This CD is reissued by ArkivMusic.
Notes and Editorial Reviews
A quarter-century after producing George Szell's celebrated recording, Paul Myers has returned to Cleveland to set down Christoph von Dohnanyi's interpretation of a work which has been taped many times in the interim but rarely with such cool precision—and not at all, I think, in Cleveland. Certainly, neither of Lorin Maazel's recordings was made there, and it is his soft-centred echt Viennese account which has dominated the lists in recent years. The new Cleveland disc has a greater range and impact than the old, but Decca's sound, effective enough in its unremitting brightness, is not exactly state-of-the-art. I found it slightly constricted, with none of the seductive patina of Maazel's 1983 version and too much minutely observed
That said, this is probably the best yet in Dohnanyi's Mahler series. His first movement is much less heavily inflected than Leonard Bernstein's. But, for once, the more objective, Szell-like manner is not unsympathetic. It was after all the music's apparent simplicity, the stylized brightness of mood, which so confounded Mahler's contemporaries. There is no profound Weltschmerz here, neither a titanic struggle with, nor a resigned acceptance of, Death. Dohnanyi obtains excellent results by setting a sensible tempo, the jingle player rigidly in step as the first subject creeps in. Only the horns are not quite as disciplined as you might expect from this source. In the second movement, the menacing timbre of Freund Hein's fiddle is consciously emulated by Daniel Majeske; his 'ugly' nuances are not always well integrated into the line, and the trio sections, though full of detailed pointing, seem rather lacking in charm.
It is the slow movement which brings a real feeling of disappointment. There is plenty of carefully sustained string playing, but the distracting oddities of balance—plus such details as the horn fluff at 7'48'' (which could surely have been excised) and the 'inverted comma' glissandos (from 13'55'' ff)—ensure that we're never really inside the music. To turn to Maazel and the Vienna Philharmonic is to enter a different world. This is profoundly emotive music-making, the sonorities immaculately tailored, the sentiment all the more moving for its cool restraint. You may feel that Maazel has his faults: his tendency to slow up affectionately at phrase-endings limits the effectiveness of the outer movements and his interpretation of the Bedachtig marking of the first is more deliberate than many will like. So Dohnanyi's finale almost restores the balance. This is an extremely alert reading, with both conductor and soloist responsive to every nuance of the text. Though the orchestral accompaniment is not always as light and delicate as it might be, woodwind tone is wonderfully well matched at the start.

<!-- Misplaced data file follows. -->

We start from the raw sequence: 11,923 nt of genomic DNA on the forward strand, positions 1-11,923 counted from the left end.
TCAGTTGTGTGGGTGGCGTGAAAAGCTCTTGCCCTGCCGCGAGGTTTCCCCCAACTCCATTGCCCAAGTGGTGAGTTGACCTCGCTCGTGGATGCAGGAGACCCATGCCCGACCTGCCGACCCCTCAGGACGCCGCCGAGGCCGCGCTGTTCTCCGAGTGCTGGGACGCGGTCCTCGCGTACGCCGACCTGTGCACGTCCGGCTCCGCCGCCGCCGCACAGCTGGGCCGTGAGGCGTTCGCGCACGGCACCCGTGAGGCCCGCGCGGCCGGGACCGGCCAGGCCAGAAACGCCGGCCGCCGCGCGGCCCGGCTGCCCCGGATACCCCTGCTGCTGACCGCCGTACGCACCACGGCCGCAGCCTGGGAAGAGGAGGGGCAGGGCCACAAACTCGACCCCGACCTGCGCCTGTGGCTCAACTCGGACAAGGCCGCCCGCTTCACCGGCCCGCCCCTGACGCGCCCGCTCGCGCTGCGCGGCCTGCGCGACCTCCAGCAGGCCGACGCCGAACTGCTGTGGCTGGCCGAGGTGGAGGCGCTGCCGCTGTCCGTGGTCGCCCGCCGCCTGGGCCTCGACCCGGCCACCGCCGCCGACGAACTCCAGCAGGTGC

Coming hard on the heels of Sylvia McNair's more generalized rendition for Haitink, Dawn Upshaw is a demonstrative, almost unruly child; her intonation and enunciation are, moreover, flawless, with just the right hint of boyish vulnerability. More creamily beautiful than either, Kathleen Battle copes gamely with Maazel's exquisite torpor, but she can seem too much the coy seductress after Upshaw's breath of fresh air. However you rate Dohnanyi's performance in its entirety, this is another triumph for Upshaw, less so for the engineers whose microphones bring her a little close.
-- Gramophone [4/1994]
Works on This Recording
Symphony no 4 in G major by Gustav Mahler
Daniel Majeske (Violin),
Dawn Upshaw (Soprano)
Christoph von Dohnányi
Written: 1892-1900; Vienna, Austria
Date of Recording: 05/1992
Venue: Severance Hall, Cleveland, Ohio
Length: 57 Minutes 3 Secs.
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